Business Principles for Christians – Exploring the Passages

Below are some preliminary questions to assist in the study of this passage. For a comprehensive study of the passage, download the Study Guide (PDF download).

1. What does Proverbs 21:6 (printed below) tell us about “a fortune acquired by a lying tongue?”

A fortune acquired by a lying tongue is a fleeting vapor for those who seek death. (Proverbs 21:6)

Wealth accumulated by dishonest and unscrupulous means is described as a “fleeting vapor,” or, a vapor driven by the wind; i.e., it is very insubstantial and temporary. Men who resort to such means of accumulating wealth are described as “those who seek death.” Far from enjoying the “solid joys and lasting treasure” of the righteous, if you resort to unscrupulous practices you will not only find your wealth in jeopardy, but your soul as well.

2. To whom is Proverbs 11:24 (printed below) referring when it speaks about the man who “withholds more than is fitting?” What does this proverb tell us will happen to such a man?

One man gives freely, yet gains even more; another man withholds more than is fitting, but it leads only to poverty. (Proverbs 11:24)

The latter part of verse 24, “another man withholds more than is fitting, but it leads only to poverty,” is describing the selfish, miserly man: he holds back more than is right or proper. This proverb is referring to the man who refuses to be generous and charitable, the man who is selfish rather than compassionate. The consequence of a selfish, miserly character is stated as follows: “it leads only to poverty.” The miserly man seeks to wrongfully and selfishly hoard all the wealth he accumulates, thinking to ever increase his riches. But the Lord, who desires a balanced use of His good gifts, a use that includes compassion and charity, is able to nullify the miser’s objective: cutting off the miser’s supply of wealth, or cutting into that supply and causing it to diminish.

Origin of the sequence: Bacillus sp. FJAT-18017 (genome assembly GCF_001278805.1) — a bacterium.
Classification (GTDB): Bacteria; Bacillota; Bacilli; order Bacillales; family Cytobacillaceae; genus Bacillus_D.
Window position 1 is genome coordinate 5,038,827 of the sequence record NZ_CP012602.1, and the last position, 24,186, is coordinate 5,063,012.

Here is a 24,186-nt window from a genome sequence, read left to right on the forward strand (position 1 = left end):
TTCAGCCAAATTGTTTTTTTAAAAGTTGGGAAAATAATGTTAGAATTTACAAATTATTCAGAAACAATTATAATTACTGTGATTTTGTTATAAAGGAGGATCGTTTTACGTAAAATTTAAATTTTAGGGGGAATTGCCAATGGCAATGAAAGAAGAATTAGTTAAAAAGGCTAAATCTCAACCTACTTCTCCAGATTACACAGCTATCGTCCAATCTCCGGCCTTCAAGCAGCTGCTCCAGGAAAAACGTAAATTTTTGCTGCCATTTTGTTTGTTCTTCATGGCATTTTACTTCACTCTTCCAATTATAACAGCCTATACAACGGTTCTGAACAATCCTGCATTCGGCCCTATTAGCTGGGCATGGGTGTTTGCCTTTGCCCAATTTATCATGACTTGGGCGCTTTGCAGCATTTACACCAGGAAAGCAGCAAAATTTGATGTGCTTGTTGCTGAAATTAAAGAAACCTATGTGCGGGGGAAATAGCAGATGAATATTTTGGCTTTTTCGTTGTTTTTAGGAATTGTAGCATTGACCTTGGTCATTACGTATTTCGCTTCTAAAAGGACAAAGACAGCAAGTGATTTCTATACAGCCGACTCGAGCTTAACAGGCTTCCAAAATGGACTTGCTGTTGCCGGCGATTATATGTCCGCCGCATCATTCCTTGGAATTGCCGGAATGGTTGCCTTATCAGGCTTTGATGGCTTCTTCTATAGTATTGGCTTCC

3. What does Proverbs 11:25 (printed below) tell us about the generous man?

A generous man will prosper; he who refreshes others will himself be refreshed. (Proverbs 11:25)

Verse 25 declares, “A generous man will prosper; he who refreshes others will himself be refreshed.” “A generous man” is literally “the blessing soul;” and that soul shall be abundantly blessed. If you are generous, benevolent and compassionate, the Lord will heap great blessing upon you. The proverb goes on to assure us that “he who refreshes others” (the Hebrew word means “to give a drink,” or, “to abundantly satisfy with drink”) shall also” himself be refreshed.” If you show kindness and benevolence to those in need, you will receive kindness in return (note Luke 6:38).

4. What does Proverbs 25:14 (printed below) tell us about “a man who boasts about abilities he does not have?”

Like clouds and wind without rain, so is a man who boasts about abilities he does not have. (Proverbs 25:14)

The appearance of clouds and wind hold out the promise of rain—a welcome prospect in the arid Middle East. But if those clouds fail to provide the needed rain, they prove to be the source of bitter disappointment. Likewise, if you boast of your abilities, and inspire the confidence of your employers (or employees), but fail to produce, you become the source of great disappointment. As a Christian, you are obligated to give an honest evaluation of your abilities. One dimension of reliability is making an honest assessment of your abilities and an honest communication of your abilities to those who will be depending upon your performance.

5. Consider Proverbs 29:21 (printed below). What do you think it means to “lovingly train” a servant (or an employee) and what is the result of such training?

The man who lovingly trains his servant from childhood, will finally have him become a son. (Proverbs 29:21)

This proverb is relating to us the value of “lovingly (literally, “delicately”) training” a servant. In other words, investing the time and effort it takes to patiently, painstakingly train him. The final outcome of such loving training: the servant shall become “a son.” In other words, there shall develop a bond of loyalty, respect, affection and almost kinship between the employer who so trains and the man who is receptive to such training.